Five keys for Red Wings to beat Lightning

Gregg Krupa
The Detroit News

Detroit — The Red Wings have played the Lightning well enough to win two of four games this season, but their inconsistency makes prevailing in a seven-game series a tougher task.

The Wings will have to string together a long series of strong periods if they are to be competitive enough to win four games.

They have not had many seven-game stretches like that this season, let alone against teams as capable as the Lightning. Their best performance is not constant enough.

With top scorer Steve Stamkos and top defenseman Anton Stralman out for the series there is some advantage for the Red Wings. But all of the elements of their finest execution must be in place for them to stand a chance of playing in the conference semifinal.

Intensity and perseverance

The Wings’ preeminent strength is their character. It allowed them to make the playoffs while playing the most one-goal games in the league, and withstand a harrowing stretch that nearly ended the longest active streak of postseason appearances in the four major sports.

But even with their character, intensity and perseverance have lagged this season, often in puzzling ways.

The first period of the final game of the regular season against the Rangers is but one example. The Red Wings were not competitive, let alone fierce.

In the previous game against the Bruins, when the Red Wings managed only 15 shots with the season on the line, they were greatly affected by the lateness of the season and a big, emotional win against the Flyers 20 hours earlier. But the Wings need more fortitude than that if they are to vanquish the Lightning.

And far too often this season, a goal against them or a goal of their own overturned by replay has resulted in the Wings withdrawing into a shell.

The playoffs afford a new start. The sort of passion that generates constant assertiveness is, for the Red Wings, at a premium.


Always big in big games — especially playoff games — it is even more so this season. The Wings have alternated between Jimmy Howard and Petr Mrazek, and the Lightning’s big Ben Bishop has been among the best in the NHL.

Howard will have to roughly match Bishop’s performance, and probably steal a game or two. The Wings have had trouble generating offense this season and their defense has been inconsistent.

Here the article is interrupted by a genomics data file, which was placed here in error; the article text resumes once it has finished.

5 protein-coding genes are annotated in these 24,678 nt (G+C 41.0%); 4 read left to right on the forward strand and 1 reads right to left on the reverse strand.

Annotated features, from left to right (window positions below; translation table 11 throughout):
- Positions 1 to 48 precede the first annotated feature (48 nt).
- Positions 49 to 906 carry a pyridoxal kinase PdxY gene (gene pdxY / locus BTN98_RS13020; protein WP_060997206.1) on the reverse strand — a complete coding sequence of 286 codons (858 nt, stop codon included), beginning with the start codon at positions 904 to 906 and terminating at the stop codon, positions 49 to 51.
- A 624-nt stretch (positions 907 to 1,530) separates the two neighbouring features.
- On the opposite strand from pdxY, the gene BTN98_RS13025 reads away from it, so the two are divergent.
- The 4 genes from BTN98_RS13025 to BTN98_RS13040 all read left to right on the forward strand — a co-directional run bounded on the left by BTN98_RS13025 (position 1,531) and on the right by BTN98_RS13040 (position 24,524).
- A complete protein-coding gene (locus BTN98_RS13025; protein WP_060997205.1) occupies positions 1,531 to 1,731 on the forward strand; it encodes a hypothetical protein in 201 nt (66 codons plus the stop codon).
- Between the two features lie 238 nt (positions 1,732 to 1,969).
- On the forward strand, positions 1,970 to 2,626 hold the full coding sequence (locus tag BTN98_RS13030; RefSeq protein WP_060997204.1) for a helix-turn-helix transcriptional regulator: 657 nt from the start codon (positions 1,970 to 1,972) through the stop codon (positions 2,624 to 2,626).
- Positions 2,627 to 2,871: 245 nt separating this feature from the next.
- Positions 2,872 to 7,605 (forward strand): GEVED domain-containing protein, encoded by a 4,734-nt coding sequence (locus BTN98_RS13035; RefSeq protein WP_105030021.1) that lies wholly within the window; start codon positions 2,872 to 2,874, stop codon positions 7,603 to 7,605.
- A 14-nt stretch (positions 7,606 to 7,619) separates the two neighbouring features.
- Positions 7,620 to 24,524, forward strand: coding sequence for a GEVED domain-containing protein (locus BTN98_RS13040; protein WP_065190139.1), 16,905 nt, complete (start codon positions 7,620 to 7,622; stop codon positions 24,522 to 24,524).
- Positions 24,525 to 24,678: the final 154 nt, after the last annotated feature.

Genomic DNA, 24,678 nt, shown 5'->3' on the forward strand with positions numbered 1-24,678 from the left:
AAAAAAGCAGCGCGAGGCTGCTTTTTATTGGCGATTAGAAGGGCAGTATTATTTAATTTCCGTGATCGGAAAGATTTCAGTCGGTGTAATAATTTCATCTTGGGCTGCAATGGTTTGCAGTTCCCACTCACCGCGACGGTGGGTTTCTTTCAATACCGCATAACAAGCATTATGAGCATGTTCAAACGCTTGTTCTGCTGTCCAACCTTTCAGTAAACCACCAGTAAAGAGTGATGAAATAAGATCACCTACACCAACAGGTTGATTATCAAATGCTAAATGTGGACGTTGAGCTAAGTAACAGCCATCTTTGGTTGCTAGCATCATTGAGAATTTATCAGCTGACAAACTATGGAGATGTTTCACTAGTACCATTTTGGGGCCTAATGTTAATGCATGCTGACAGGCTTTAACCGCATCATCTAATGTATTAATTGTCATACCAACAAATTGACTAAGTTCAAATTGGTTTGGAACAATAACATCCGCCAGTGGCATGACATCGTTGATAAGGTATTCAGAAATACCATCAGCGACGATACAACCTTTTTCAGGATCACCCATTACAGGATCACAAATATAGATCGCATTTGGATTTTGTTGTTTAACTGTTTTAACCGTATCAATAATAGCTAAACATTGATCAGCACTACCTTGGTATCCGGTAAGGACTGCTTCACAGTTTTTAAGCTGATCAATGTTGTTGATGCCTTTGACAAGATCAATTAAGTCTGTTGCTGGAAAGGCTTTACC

Howard has found his game again at the end of his most challenging season as a professional. If his game is like it was in 2013 when he shined in series against the Ducks and Blackhawks, nearly carrying the Red Wings to the conference finals, that will be of considerable advantage for the Wings.

Team defense

The forwards have to help, and it is instructive that some of the defensemen said they feel they finally received the best support in the 3-0 victory over the Flyers last Wednesday.

But most of the responsibility lies with the defensive corps.

Hard-pressed throughout the season, the defense is still lagging four seasons after major departures cost the Wings three of their top four defensemen.

It was telling that Niklas Kronwall, whose play has declined this season, said with just two weeks left on the schedule that a persistent problem was the defense pairs not communicating enough on the ice to straighten out coverage issues.

They must improve in this series if the goalies are to stand a fighting chance.


The Red Wings giving away the puck a half-dozen times in a period is a recipe for disaster.

They simply do not have the defensive ability or offensive capacity to erase too many mistakes.

Controlling the puck in the defensive zone is particularly important. But the very best defense is maintaining possession in the offensive zone, and the Wings have had trouble doing that for significant stretches of the season.

Puck possession had been part of their brand for a long stretch of the 1990s and 2000s. Not so much these days.

Own the offensive crease

Just as the Wings need strong defensive structure to keep forwards away from their goalies, they need to descend upon Bishop.

Jeff Blashill calls it “getting above” the opponents’ defense. Among others, Justin Abdelkader, who must do a lot of the work, talks about “owning their crease.”

If you start seeing Red Wings consistently behind the Lightning defenders with consistency, that will be their best shot at beating Bishop.

It requires strength, guile and determination and produces the sort of “dirty” or “greasy” goals that so often mean the difference in the playoffs.